Navigating e-commerce in the new normal

Navigating e-commerce in the new normal
Olivia Mayer

When COVID-19 hit the world, it affected various industries. People were forced to adapt to doing their daily activities indoors, including shopping. In April, KANTAR reported that almost 50 per cent of people in Indonesia avoid superstores, malls and prefer shopping for groceries in supermarkets near their homes. The report also found that 76 per cent of respondents experienced a change in behaviour because of COVID, and now spend most of their time at home.

With this, e-commerce channels have the advantage which offer the convenience of shopping from homes. Nuraini Razak, Vice President of Corporate Communications at Tokopedia, admits that the pandemic has contributed to a rise in their marketplace activities.

The figures were pretty significant, especially in the health, household, food and beverage category, during March 2020 when COVID-19 finally hit almost every nation in the Southeast Asia region. “For example, in the health and personal care category, there was an almost 3-fold increase in transactions. Hand sanitisers, vitamins, and masks are the most sought-after products in the health category. In March, the value of mask sales even increased 197 times compared to the previous months. On the other hand, there was a time when 72,000 hand sanitisers were sold out within only 42 minutes. In addition, the number of new sellers in the health and personal care category increased by almost 2.5 times compared to previous months,” said Nuraini.

The strategy of adapting
With this growth, how do e-commerce platforms plan its comms strategy to stay on top of their games?

Nuraini explained that the keys to good communication are continuity and transparency. It is imperative to keep stakeholders, including the media, updated about how the business is doing in these difficult times. Moreover, she voiced that the overall communications approach should be sensitive, emphatic and has the right tone of voice. This implies that communicators have to be strategic in selecting what stories to put out.

She also suggested pitching stories that have a natural connection to the situation - feel-good pandemic-related news, work from home, post-pandemic, all of which might be of great interest to journalists for the time being. It is also important to actively send out communications on what steps the company has been taking to help and protect its employees and customers. Such communication efforts will give customers confidence in the brand.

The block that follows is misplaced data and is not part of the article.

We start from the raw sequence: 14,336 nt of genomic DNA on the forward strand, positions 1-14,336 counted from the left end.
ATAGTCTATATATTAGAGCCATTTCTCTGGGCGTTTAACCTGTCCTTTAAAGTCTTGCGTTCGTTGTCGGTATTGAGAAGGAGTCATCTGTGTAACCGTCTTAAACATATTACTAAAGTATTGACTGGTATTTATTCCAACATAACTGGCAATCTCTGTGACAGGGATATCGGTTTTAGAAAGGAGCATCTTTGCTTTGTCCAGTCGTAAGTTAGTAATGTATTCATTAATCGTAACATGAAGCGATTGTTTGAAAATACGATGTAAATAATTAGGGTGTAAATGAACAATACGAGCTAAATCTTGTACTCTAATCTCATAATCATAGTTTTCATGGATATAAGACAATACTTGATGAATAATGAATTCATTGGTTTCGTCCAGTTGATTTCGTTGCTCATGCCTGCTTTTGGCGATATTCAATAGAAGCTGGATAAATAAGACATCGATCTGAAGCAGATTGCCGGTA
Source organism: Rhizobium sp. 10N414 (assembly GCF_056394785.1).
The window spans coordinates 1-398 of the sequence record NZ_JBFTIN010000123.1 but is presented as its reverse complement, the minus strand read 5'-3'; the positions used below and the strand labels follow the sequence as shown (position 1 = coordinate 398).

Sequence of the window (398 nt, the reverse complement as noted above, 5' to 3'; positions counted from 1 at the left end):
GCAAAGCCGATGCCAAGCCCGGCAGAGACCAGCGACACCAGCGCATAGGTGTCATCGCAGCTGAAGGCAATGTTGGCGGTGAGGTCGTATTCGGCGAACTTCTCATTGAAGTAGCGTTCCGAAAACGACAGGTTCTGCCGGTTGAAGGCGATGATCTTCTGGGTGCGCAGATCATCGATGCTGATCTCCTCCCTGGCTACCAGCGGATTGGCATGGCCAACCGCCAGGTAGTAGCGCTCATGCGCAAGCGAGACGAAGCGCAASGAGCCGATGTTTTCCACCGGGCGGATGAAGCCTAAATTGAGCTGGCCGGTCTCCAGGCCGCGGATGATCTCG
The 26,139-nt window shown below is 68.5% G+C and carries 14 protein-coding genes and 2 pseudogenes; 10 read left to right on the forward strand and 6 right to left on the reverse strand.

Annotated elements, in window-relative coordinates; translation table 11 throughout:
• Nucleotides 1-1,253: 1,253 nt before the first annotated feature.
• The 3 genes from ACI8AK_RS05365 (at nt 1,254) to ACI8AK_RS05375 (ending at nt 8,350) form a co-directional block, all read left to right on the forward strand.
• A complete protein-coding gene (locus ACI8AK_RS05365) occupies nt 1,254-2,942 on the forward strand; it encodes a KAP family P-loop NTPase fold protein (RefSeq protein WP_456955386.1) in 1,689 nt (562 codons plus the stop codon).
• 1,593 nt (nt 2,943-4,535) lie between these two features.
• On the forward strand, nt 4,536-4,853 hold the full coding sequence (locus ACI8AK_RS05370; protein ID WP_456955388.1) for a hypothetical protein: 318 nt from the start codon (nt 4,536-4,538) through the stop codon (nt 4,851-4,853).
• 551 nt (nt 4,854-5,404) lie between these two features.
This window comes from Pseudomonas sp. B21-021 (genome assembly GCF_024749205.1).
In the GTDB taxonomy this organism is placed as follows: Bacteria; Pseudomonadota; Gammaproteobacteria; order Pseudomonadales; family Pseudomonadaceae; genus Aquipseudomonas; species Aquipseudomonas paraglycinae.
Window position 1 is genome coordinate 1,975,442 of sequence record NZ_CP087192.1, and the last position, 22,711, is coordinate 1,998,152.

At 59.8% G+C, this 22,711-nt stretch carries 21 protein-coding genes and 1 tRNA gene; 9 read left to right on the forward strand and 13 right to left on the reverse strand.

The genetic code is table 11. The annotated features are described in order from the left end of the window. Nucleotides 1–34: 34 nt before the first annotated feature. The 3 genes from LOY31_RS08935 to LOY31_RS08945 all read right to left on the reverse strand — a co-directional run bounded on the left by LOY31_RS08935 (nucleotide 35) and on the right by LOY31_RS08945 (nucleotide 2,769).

Christopher Daguimol, Regional PR Director of Zalora in Singapore also voiced a kindred approach. Ever since COVID-19 blew up, all the face-to-face interviews were replaced by Zoom and Skype, although the comms work remains similar to the pre-COVID era.

“Pitch a story that they will be interested in, work closely with journalists on the angles they would like to pursue and provide them with all the relevant information they need. A lot of back-end work will need to be done here - familiarise yourself with the publication, get to know the journalist and their beat so you know what interests them, and put yourself in their situation and ask yourself: is this story newsworthy? PR work is people work, and that is the fun part of it. There is something fundamentally human in exchanging ideas and in storytelling,” said Christopher.

Digital vs traditional
Even though e-commerce activities are mostly conducted through online platforms, that doesn’t translate to zero engagement with the traditional media. Christopher also explained that effective communications in high-growth regions like Southeast Asia will always need to have a holistic approach combining both traditional and digital media to reach your target audience.

“Over the years we reduced our spending and efforts on traditional media, using it sparingly but more strategically. For example, in the earlier years of Zalora we partnered with fashion-focused TV shows including Asia’s Next Top Model and How Do I Look. This was an effective brand building exercise for us to cement our claim as the region’s leading online fashion player. We later evolved TV partnerships to combine a TV and social experience concept show, Style Me Now, with the content actively pushed via traditional and social media channels,” he shared.

Christopher further elaborated that Zalora also continues to partner with traditional media partners in finding innovative ways to engage and excite audiences. Billboards, radio and TV ads are also deemed valuable every now and then to boost awareness on prime sales seasons.

For Tokopedia and the Indonesian market especially, Nuraini emphasised on the continued relevance of traditional media in telling stories and building brands.

“At Tokopedia, we believe that traditional media plays an essential role in reaching out to markets or people who still make newspapers and radio stations their main source of information. For us, both online and offline media is no less important in helping us to gain massive awareness nationwide while at the same time building local relevance through localised news or media outlets, be it to inspire more small businesses to transform online, or to get people to use our platform to fulfil their daily needs.”

She also believes that the old media remain a credible source of information with its third-party involvement where people could expect factual and balanced information.

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